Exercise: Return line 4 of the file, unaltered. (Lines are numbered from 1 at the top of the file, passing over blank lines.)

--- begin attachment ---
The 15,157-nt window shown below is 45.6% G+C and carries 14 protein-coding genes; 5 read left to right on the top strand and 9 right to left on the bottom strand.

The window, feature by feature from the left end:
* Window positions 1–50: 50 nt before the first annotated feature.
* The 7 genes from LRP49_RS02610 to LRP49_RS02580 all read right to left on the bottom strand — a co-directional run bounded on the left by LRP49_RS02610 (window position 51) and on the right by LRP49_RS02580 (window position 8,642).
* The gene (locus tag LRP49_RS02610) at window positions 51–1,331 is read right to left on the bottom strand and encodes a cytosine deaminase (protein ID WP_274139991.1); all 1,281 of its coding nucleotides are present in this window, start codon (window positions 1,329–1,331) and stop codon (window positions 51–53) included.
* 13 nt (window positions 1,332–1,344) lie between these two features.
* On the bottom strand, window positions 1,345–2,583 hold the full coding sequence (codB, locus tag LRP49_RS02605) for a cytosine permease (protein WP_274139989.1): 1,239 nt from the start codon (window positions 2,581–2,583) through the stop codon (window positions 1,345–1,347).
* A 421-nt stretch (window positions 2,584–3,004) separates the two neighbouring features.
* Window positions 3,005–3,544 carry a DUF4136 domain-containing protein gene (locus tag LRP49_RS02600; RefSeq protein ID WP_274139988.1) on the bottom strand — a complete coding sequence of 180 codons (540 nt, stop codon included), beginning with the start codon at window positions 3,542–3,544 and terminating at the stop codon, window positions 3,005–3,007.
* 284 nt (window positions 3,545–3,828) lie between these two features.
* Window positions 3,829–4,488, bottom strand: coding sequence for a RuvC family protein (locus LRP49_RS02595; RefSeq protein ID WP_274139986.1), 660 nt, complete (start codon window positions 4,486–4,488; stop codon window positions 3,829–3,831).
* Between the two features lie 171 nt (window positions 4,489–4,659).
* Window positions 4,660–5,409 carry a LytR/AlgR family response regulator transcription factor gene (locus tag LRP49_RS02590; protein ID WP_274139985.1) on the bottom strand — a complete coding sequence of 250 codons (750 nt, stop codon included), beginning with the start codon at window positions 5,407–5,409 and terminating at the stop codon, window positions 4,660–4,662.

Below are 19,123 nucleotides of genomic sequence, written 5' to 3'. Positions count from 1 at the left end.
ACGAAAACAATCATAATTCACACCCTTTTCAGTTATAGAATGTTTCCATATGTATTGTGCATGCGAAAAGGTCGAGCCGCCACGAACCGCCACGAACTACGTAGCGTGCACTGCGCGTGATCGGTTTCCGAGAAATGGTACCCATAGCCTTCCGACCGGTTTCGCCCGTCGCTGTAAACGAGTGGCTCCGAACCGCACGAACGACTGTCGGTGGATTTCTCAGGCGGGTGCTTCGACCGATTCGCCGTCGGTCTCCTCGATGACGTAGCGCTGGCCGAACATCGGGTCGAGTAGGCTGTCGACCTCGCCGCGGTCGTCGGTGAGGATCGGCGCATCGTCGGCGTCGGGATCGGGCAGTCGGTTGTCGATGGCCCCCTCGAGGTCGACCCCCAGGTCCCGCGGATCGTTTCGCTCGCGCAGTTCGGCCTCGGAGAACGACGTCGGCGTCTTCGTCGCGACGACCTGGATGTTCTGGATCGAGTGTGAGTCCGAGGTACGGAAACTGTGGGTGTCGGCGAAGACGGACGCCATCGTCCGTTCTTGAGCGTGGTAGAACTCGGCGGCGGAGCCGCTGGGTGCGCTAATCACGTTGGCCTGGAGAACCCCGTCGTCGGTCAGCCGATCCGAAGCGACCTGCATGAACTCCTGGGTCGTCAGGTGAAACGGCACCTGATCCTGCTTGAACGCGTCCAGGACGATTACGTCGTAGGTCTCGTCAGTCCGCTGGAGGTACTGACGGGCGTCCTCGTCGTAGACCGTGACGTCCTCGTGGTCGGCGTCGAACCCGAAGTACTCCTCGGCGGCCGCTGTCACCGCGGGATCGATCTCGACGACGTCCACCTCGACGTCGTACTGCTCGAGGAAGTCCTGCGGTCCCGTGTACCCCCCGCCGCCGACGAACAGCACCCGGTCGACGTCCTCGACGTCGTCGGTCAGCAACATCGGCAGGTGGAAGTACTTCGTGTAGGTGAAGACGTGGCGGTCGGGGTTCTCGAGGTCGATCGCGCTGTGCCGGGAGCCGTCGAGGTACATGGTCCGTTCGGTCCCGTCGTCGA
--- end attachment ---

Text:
* The 7 genes from LRP49_RS02610 to LRP49_RS02580 all read right to left on the bottom strand — a co-directional run bounded on the left by LRP49_RS02610 (window position 51) and on the right by LRP49_RS02580 (window position 8,642).